Friday, April 26, 2013

Drew Maciag's "Edmund Burke in America"

Drew Maciag has taught history at the University of Rochester, SUNY Geneseo, and Nazareth College.

He applied the “Page 99 Test” to his new book, Edmund Burke in America: The Contested Career of the Father of Modern Conservatism, and reported the following:
Page 99 of Edmund Burke in America concludes the tale of Supreme Court justice Joseph Story, one of the three main characters in chapter 5: “American Whigs: A Conservative Response.” Each of these pre-Civil War politicos (the other two were Edward Everett and Rufus Choate) was an admirer of the British Whig politician Edmund Burke during the age of liberal Jacksonian democracy.

Joseph Story had been a reasonable man, a respected legal scholar, a judicial nationalist (no fan of states’ rights), and he was less nostalgically conservative than some of his Whiggish contemporaries. His late-career turn to the ideological right is surprising unless one understands that American recourses to Burke’s anti-revolutionary philosophy usually coincided with perceived threats to the social order. During the Cold War, the threat would be communism; after the 1960s it would be liberalism run amok. But in Story’s day it was the threat of abolitionism, which could precipitate civil war, and of radical democratization, which challenged the rule of established elites (as demonstrated by Dorr’s Rebellion in Rhode Island). Page 99 states the matter plainly:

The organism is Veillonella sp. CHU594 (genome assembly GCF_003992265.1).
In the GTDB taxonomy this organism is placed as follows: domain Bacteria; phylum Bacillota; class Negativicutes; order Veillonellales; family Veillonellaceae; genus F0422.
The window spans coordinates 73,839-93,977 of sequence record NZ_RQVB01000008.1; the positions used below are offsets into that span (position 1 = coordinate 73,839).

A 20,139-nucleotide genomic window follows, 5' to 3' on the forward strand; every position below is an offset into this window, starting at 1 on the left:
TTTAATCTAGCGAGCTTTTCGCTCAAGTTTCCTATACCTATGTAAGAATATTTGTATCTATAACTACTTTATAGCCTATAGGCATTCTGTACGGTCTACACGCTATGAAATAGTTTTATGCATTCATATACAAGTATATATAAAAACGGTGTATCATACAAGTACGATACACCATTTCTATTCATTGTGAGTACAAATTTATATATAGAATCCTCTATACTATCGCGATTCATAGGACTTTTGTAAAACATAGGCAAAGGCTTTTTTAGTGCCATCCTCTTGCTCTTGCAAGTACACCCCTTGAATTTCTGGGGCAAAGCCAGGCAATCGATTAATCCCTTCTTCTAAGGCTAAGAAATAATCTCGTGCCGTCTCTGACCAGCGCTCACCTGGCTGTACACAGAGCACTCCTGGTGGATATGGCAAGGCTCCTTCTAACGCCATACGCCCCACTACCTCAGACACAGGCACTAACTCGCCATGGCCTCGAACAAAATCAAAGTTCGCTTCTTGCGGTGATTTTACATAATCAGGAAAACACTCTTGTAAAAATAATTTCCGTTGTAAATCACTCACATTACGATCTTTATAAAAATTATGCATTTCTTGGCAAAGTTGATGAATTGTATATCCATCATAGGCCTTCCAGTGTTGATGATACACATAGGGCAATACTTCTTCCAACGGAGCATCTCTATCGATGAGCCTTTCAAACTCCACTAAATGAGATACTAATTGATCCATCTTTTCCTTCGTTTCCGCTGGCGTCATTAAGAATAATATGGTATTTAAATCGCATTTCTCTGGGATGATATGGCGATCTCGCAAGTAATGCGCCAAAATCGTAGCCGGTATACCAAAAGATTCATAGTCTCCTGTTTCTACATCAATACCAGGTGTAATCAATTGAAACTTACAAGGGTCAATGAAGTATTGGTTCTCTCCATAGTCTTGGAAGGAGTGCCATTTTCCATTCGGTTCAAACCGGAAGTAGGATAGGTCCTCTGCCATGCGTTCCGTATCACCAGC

Like Edmund Burke—in fact like most men—Joseph Story had found it easy to be moderate in moderate times. But as the general heat of ideology returned in the late antebellum period, the temperature of Story’s opinions rose along with those of the nation at large.
After 1840, the Era of Good Feelings was only a memory and the more contentious “second two-party system” of Whigs and Democrats was in full force; worse, the westward expansion of slavery was back on the agenda. Within this context (again to page 99):
Story linked abolitionism with Dorr’s Rebellion and saw them both as evidence of “The tendency to ultraism of all sorts.” [He further stated…]“The spirit of the age has broken loose from the strong ties, which have hitherto bound society together by mutual cohesions and attractions of habits, manners, institutions, morals, and literature.” He called for a return to the values of Burke…and a rejection of “those mad men, who…in the name of conscience, liberty, or the rights of man…are willing to bid farewell to that Constitution…which I trust may be transmitted, unimpaired, from generation to generation for many centuries to come.”
Story’s words contain, in microcosm, the theme of Edmund Burke in America: When conservatives evoked Burke, it was out of fear that stability, order, tradition, or hierarchy, were at risk. When liberals evoked him (which was less often and less urgently), they recalled his own reform efforts and humanitarian sensibility. The “real” Edmund Burke was often in the eye of the beholder. Liberals were less compelled to cite his legacy because they drew from a larger list of “heroes,” “fathers,” or ideological predecessors than was available to conservatives—especially in a nation founded by revolution and devoted to freedom, equality, and the personal pursuit of happiness. When Americans contested the philosophy of Edmund Burke, they were really debating alternative moral visions, historical interpretations, and national ideals. In short, citizens’ opinions about Burke reflected their own conceptions of what it meant to be an American.
Learn more about Edmund Burke in America at the Cornell University Press website.

My Book, The Movie: Edmund Burke in America.

--Marshal Zeringue